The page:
Claudia, It seems she had second thoughts about participating--at some point yesterday she closed the post to the public. Luckily, her book list is posted in the comments here as well.

Color Online said...


I was not given the password. I was previously open now it is not.

Mary Ann, Little Brother is sci-fi to my understanding. It is technology based. I've heard mixed reviews of it. I'm not sure who said but I thought I read the ensemble didn't feel all that natural. That the impression was having the diversity showed how cool the white protag was but the secondary characters didn't say or do much. I haven't read it so I don't know. The book has been on my tbr a while. In fact, I asked my library to buy and they did.

Doret said...

I loved Little Brother, though when I think of the book, I draw a blank when it comes to the poc. So I will have to agree with Claudia, it was all about the MC.

I did better on this Roll Call than I thought I would. I've had to update my post 3 times. Now I am off to add Cynthia Leitich Smith title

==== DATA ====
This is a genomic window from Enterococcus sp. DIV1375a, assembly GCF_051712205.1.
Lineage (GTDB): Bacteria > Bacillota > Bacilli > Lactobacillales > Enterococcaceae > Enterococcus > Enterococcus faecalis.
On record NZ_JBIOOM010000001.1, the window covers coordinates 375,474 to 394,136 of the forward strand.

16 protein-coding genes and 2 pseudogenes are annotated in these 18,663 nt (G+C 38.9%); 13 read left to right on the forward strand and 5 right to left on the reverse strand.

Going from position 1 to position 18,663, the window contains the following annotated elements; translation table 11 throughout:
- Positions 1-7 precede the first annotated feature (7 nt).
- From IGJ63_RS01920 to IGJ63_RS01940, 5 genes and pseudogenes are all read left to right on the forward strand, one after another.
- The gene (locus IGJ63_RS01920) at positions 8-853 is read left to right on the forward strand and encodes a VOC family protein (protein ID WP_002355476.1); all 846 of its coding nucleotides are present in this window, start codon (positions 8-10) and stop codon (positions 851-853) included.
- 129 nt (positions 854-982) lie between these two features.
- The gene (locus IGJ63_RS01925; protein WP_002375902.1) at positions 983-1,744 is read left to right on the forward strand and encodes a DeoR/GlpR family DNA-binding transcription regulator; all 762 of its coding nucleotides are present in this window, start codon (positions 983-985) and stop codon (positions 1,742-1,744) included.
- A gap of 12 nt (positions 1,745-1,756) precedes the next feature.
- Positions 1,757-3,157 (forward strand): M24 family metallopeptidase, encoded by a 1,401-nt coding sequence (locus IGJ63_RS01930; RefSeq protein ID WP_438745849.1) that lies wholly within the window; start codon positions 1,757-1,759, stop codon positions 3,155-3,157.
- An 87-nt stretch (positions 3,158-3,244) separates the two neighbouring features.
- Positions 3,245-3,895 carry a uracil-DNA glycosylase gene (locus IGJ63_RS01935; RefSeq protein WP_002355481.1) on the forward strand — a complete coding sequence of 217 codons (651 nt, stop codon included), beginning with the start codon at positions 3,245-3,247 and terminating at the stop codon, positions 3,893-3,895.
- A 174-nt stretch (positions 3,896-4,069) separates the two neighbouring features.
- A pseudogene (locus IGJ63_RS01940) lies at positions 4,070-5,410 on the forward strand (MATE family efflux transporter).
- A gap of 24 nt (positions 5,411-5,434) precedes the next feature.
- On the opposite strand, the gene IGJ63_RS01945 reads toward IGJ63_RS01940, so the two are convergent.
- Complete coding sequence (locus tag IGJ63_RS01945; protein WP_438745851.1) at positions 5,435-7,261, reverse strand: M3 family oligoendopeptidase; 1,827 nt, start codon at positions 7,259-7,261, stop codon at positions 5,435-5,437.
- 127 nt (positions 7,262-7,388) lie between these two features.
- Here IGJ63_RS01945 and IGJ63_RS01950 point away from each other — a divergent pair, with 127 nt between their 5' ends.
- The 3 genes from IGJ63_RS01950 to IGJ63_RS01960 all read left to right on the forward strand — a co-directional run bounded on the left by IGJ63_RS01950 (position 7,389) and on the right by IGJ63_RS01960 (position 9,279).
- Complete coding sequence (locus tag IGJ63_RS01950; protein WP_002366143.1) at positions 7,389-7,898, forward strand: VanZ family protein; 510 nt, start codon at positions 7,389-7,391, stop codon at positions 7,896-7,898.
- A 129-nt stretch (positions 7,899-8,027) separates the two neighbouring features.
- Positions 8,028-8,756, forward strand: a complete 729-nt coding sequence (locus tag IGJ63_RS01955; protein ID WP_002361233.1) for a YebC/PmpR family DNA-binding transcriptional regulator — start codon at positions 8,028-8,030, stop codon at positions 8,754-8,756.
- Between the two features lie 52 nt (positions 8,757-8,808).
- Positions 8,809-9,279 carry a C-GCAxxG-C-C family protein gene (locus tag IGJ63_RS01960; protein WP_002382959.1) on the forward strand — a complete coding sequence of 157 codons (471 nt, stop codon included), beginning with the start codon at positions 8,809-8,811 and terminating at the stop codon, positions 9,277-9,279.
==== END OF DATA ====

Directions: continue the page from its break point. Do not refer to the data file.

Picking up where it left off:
13 links so far, congrats Susan and Ali, this is the most answer Roll Call yet. I hope it continues.

stacy said...

I put my link in Mr. Linky, but if it didn't show up, here's my list: Note that I focused on YA and middle grade, because that's what I work with, and that I included science fiction as well.

evelyn.n.alfred said...

Thanks for schoolin' me, it did I wrote a blog to add my three cents. Just in case Mr. Linky is on the fritz, here's my link:

Color Online said...

Thanks Evelyn. Anytime. I am so glad you're here and you've chosen to participate.

Dazjae said...

I applaud you.
Def spreading the word on this end. Mentioned the site in 's issue #7 and in the #ConsciousInk hashtag.

Continue to shine and CountTheStars
-Dazjae a.k.a PurpleZoe

Anonymous said...

I would have to agree with the access argument. That PoC are not given as much credence as their Caucasian counterparts, both as authors and as characters.
The SciFi I write has a lot of diversity in it because I write fiction in a perceived notion of the future and I can't imagine a future without diversity when the present has something like 85% of the worlds population being of non-European decent.
If anyone would like to read my work I have a blog with some sample chapters and info: